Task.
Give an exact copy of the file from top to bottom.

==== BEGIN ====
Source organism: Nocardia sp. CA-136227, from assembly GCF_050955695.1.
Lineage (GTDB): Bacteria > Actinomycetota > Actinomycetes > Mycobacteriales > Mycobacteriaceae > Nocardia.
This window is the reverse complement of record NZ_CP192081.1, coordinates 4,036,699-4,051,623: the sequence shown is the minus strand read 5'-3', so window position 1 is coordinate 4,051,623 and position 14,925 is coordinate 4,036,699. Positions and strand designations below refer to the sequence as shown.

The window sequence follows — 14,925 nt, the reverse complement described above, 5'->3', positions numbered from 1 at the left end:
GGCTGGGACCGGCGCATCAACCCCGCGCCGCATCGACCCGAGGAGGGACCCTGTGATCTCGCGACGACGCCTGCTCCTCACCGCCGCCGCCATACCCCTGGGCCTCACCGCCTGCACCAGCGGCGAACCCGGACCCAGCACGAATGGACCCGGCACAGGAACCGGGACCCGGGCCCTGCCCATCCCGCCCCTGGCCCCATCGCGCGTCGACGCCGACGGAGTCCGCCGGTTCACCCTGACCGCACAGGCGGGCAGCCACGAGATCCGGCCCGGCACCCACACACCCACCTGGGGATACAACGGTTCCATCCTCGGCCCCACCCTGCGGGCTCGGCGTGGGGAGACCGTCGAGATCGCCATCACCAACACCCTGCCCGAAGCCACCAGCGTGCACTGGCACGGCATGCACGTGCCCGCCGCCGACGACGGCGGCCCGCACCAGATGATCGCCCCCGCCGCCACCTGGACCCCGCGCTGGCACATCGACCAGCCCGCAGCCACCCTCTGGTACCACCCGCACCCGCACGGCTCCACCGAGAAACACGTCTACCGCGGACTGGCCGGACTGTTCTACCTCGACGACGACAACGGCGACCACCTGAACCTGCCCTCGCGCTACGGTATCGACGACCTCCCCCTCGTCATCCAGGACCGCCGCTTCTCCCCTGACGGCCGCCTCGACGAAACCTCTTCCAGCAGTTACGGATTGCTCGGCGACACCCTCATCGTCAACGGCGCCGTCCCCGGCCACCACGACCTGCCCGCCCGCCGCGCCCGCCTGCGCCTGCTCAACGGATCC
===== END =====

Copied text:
Source organism: Nocardia sp. CA-136227, from assembly GCF_050955695.1.
Lineage (GTDB): Bacteria > Actinomycetota > Actinomycetes > Mycobacteriales > Mycobacteriaceae > Nocardia.
This window is the reverse complement of record NZ_CP192081.1, coordinates 4,036,699-4,051,623: the sequence shown is the minus strand read 5'-3', so window position 1 is coordinate 4,051,623 and position 14,925 is coordinate 4,036,699. Positions and strand designations below refer to the sequence as shown.

The window sequence follows — 14,925 nt, the reverse complement described above, 5'->3', positions numbered from 1 at the left end:
GGCTGGGACCGGCGCATCAACCCCGCGCCGCATCGACCCGAGGAGGGACCCTGTGATCTCGCGACGACGCCTGCTCCTCACCGCCGCCGCCATACCCCTGGGCCTCACCGCCTGCACCAGCGGCGAACCCGGACCCAGCACGAATGGACCCGGCACAGGAACCGGGACCCGGGCCCTGCCCATCCCGCCCCTGGCCCCATCGCGCGTCGACGCCGACGGAGTCCGCCGGTTCACCCTGACCGCACAGGCGGGCAGCCACGAGATCCGGCCCGGCACCCACACACCCACCTGGGGATACAACGGTTCCATCCTCGGCCCCACCCTGCGGGCTCGGCGTGGGGAGACCGTCGAGATCGCCATCACCAACACCCTGCCCGAAGCCACCAGCGTGCACTGGCACGGCATGCACGTGCCCGCCGCCGACGACGGCGGCCCGCACCAGATGATCGCCCCCGCCGCCACCTGGACCCCGCGCTGGCACATCGACCAGCCCGCAGCCACCCTCTGGTACCACCCGCACCCGCACGGCTCCACCGAGAAACACGTCTACCGCGGACTGGCCGGACTGTTCTACCTCGACGACGACAACGGCGACCACCTGAACCTGCCCTCGCGCTACGGTATCGACGACCTCCCCCTCGTCATCCAGGACCGCCGCTTCTCCCCTGACGGCCGCCTCGACGAAACCTCTTCCAGCAGTTACGGATTGCTCGGCGACACCCTCATCGTCAACGGCGCCGTCCCCGGCCACCACGACCTGCCCGCCCGCCGCGCCCGCCTGCGCCTGCTCAACGGATCC